From patrol car to city manager’s desk

Tim Crow’s journey began at VC, brought him back 30 years later


Thirty years after graduating from Victoria College’s Law Enforcement Academy, Tim Crow returned to the nest to complete what he started.

“Throughout the years, I had always regretted not finishing my degree,” he said. “In 2020, I finally decided I was going to go back and work on it. Victoria College had an opportunity for me at their location right here in Gonzales, so I enrolled.”

Crow graduated from VC with an Associate of Applied Science degree in criminal justice, then went on to earn a bachelor’s degree from Texas A&M University-Commerce.

“I was almost 50 years old when I went back to Victoria College, sitting in class with young men and young ladies who were younger than my own kids,” he said. “It was humbling, but I focused on my goal and was supportive to whoever I could be supportive to. Inside my ring from Texas A&M University-Commerce, it has the inscription: ‘Thirty years late, Tim Crow.’”

Crow graduated from Karnes City High School in 1988. He had always had an interest in law enforcement, so he began doing ride-alongs with police officers in Kenedy, Texas, after dropping out of college.

The police chief at the time asked him if he had thought about going to the Law Enforcement Academy, so he did. Crow became a Kenedy police officer upon graduation.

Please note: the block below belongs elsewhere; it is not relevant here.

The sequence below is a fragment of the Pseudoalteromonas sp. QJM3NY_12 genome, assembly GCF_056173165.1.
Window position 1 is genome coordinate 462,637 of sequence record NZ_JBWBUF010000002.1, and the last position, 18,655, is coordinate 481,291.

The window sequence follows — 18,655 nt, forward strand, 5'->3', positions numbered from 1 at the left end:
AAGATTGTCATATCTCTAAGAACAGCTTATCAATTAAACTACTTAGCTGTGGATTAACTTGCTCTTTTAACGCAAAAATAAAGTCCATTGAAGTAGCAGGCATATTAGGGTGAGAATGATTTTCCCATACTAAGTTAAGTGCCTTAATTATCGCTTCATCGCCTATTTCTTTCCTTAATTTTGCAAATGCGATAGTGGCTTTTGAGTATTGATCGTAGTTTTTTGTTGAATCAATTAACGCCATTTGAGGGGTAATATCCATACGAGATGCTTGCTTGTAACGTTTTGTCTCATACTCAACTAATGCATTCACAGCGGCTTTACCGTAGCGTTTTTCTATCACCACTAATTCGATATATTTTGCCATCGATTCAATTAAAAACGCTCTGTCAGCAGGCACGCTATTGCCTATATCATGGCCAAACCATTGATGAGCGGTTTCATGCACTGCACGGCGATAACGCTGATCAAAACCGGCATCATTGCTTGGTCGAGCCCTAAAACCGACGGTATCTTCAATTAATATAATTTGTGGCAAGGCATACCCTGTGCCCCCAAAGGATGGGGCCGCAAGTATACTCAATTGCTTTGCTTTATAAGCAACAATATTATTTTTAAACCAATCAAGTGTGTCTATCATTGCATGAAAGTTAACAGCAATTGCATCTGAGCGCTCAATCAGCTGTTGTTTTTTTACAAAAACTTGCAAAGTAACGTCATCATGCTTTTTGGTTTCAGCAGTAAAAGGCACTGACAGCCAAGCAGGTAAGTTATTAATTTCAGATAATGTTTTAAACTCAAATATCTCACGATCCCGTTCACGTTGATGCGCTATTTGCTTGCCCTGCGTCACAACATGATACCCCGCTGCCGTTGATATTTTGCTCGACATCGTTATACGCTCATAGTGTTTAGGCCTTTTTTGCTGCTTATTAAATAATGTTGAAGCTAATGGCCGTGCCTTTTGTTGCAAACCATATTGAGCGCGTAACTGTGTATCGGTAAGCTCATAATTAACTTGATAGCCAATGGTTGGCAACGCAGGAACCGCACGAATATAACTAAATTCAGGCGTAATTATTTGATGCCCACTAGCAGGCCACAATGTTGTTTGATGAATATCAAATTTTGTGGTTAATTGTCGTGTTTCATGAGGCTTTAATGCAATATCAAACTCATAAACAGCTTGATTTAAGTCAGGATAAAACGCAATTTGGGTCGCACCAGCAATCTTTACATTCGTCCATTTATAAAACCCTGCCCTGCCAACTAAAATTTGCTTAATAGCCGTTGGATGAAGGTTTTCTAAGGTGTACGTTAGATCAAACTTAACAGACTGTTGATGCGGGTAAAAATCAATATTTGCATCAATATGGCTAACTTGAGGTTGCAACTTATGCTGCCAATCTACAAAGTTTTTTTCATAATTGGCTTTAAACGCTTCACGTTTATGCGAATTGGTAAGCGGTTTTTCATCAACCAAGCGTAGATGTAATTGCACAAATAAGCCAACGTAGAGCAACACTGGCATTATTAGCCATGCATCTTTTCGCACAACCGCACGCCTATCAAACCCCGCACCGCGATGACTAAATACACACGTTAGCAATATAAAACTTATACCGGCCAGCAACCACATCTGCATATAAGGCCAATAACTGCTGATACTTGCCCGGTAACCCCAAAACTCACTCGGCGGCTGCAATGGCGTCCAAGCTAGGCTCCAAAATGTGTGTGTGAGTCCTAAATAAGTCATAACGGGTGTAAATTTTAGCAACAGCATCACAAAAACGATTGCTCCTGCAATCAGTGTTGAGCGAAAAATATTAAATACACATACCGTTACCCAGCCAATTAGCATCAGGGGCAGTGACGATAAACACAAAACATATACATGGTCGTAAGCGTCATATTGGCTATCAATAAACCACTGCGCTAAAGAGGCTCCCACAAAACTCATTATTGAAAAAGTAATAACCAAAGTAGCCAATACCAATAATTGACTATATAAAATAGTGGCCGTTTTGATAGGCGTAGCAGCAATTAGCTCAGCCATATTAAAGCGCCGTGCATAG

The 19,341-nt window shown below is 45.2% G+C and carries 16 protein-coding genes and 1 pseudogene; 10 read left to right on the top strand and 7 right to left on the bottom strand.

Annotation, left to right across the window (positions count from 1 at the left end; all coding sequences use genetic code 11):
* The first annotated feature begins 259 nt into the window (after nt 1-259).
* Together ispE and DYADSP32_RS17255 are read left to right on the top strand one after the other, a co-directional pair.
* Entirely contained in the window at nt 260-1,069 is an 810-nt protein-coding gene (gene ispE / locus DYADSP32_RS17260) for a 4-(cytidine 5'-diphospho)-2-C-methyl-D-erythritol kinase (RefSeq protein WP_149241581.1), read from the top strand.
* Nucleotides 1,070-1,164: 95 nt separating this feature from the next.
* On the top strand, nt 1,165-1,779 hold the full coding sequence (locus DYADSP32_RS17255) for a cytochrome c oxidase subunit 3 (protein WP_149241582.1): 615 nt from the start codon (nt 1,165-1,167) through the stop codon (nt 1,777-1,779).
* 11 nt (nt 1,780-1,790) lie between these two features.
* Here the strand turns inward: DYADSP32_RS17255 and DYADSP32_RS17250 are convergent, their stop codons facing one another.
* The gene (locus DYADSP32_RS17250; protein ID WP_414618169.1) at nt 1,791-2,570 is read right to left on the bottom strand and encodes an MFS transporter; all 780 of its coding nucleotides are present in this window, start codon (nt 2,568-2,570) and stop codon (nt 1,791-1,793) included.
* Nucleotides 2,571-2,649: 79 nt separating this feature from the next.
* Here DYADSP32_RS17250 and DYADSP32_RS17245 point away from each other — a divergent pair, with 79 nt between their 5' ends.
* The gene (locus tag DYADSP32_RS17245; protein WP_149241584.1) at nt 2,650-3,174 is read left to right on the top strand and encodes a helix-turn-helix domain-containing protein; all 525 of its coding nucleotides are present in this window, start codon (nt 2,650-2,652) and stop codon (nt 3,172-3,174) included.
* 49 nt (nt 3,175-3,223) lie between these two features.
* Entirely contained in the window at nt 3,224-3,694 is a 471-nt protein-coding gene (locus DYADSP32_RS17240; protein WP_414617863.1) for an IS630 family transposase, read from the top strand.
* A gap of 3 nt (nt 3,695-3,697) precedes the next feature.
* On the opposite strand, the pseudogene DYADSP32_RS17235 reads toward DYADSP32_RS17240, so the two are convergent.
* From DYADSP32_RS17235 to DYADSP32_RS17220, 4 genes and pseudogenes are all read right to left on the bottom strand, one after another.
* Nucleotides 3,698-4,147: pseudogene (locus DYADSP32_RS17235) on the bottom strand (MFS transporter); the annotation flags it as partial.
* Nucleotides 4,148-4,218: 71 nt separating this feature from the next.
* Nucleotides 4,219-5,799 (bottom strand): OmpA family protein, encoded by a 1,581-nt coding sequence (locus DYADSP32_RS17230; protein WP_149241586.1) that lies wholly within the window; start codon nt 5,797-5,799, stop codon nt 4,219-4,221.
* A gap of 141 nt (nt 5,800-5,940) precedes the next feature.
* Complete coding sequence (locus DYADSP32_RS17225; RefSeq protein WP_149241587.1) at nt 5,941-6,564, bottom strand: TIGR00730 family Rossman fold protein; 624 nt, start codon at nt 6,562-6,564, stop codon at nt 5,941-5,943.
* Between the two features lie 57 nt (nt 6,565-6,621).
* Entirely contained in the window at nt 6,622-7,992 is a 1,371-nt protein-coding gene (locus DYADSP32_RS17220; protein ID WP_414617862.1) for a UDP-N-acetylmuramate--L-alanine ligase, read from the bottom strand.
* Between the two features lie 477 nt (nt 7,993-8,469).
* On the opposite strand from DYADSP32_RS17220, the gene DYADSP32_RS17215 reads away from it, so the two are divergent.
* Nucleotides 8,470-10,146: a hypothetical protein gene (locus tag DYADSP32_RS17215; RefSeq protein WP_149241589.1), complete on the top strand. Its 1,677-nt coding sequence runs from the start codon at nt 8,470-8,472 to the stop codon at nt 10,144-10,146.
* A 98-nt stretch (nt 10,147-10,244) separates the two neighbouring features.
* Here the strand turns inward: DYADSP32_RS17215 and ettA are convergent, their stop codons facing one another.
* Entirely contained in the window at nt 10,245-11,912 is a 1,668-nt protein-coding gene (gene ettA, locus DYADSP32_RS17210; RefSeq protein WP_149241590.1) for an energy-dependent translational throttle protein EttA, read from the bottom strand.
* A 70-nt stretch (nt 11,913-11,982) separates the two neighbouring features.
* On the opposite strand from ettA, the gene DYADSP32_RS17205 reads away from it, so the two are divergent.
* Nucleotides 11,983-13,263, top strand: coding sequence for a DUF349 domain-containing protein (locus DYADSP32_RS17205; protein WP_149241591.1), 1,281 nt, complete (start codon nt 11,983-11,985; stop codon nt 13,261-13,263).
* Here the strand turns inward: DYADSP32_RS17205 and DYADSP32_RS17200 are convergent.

He worked as a police officer in his hometown for four years before moving to Gonzales to run the DARE Program in 1998. Crow became chief of the Gonzales Police Department in 2003.

“When I started my career, I felt like it was what I was called to do,” he said. “Thirty-three years later, I decided I needed some new challenges and moved into city management. I have an opportunity to have a bigger say leading to positive improvements for our community in this role.

“I can also lead and inspire people to do the best that they are able to do and drive themselves to continue to improve. Stepping into city management was a big transition. You don’t know something until you’ve sat in the seat. Once you sit in the seat, it’s like, ‘Okay. Now I get it.’”

Crow remains a big proponent of VC’s Gonzales Center, working closely with its manager, Vince Ortiz, to encourage community members to enroll in classes. 

“I have enjoyed my work with Victoria College here in Gonzales,” he said. “I look forward to many years of watching the opportunities there grow with our community.

“I can’t emphasize enough to people that if higher education is for you, go for it. Even if you think you’re the old guy in the room or the old gal in the room, just do it.”

That advice rings especially true for his colleagues who are looking to start or complete an associate degree without leaving the Gonzales city limits.

“Since I started going back to school, I have been in the ears of every officer about different opportunities available to them,” he said. “I tell them to enroll.

“I say, ‘All you have to do is the work. Don’t be afraid of a test, or having to sit in a room with people who are younger than you. Swallow your pride, and move on. They are there trying to improve. You can do the same.’”